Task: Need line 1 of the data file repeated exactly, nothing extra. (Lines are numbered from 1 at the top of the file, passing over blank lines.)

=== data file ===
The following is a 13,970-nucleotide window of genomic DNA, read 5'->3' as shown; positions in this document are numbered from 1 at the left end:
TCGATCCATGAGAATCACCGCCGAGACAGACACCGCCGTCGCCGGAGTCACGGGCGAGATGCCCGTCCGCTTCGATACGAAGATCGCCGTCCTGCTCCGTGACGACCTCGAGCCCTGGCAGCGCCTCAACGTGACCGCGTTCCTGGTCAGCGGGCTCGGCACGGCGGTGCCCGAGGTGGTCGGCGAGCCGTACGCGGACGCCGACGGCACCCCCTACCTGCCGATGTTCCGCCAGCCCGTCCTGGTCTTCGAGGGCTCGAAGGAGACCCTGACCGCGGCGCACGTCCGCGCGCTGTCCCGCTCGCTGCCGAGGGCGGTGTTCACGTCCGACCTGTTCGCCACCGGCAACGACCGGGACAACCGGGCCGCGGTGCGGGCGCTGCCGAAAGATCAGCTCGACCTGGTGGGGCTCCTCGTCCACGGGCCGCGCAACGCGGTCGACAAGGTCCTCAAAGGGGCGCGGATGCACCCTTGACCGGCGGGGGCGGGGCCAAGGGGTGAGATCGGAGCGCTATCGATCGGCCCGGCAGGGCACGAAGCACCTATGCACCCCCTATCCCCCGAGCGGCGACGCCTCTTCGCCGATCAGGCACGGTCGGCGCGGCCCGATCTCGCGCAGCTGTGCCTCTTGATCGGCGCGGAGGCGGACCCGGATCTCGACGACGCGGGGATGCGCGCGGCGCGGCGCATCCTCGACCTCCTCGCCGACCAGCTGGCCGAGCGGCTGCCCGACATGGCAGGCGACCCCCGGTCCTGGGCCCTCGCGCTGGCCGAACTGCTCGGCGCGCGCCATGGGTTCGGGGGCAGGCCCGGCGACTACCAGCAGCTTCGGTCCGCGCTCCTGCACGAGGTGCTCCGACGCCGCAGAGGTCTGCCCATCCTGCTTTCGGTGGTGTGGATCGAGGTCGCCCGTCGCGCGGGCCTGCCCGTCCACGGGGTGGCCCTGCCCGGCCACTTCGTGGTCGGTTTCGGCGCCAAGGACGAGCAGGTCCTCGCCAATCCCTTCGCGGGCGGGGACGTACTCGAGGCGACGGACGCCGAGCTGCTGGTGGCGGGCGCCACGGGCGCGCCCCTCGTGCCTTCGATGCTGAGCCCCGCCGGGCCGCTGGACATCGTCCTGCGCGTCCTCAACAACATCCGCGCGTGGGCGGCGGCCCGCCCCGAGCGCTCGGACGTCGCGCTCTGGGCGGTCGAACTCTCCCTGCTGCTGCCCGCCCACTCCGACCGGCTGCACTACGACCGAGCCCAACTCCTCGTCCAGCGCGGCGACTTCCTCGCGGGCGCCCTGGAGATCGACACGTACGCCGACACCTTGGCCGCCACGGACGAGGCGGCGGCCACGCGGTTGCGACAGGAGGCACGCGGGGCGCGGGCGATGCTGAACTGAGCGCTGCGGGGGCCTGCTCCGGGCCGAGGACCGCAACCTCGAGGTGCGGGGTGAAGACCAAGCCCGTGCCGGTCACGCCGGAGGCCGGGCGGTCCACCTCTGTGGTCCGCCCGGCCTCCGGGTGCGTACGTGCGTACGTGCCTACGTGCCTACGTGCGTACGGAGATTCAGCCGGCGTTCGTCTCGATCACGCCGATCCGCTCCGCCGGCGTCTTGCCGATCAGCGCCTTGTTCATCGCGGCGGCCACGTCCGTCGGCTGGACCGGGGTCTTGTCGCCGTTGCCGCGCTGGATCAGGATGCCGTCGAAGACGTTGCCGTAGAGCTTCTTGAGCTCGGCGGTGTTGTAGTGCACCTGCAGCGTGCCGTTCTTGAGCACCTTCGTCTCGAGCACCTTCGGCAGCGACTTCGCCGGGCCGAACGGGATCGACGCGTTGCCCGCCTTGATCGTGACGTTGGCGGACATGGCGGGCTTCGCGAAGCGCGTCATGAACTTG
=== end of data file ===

The following is a 13,970-nucleotide window of genomic DNA, read 5'->3' as shown; positions in this document are numbered from 1 at the left end: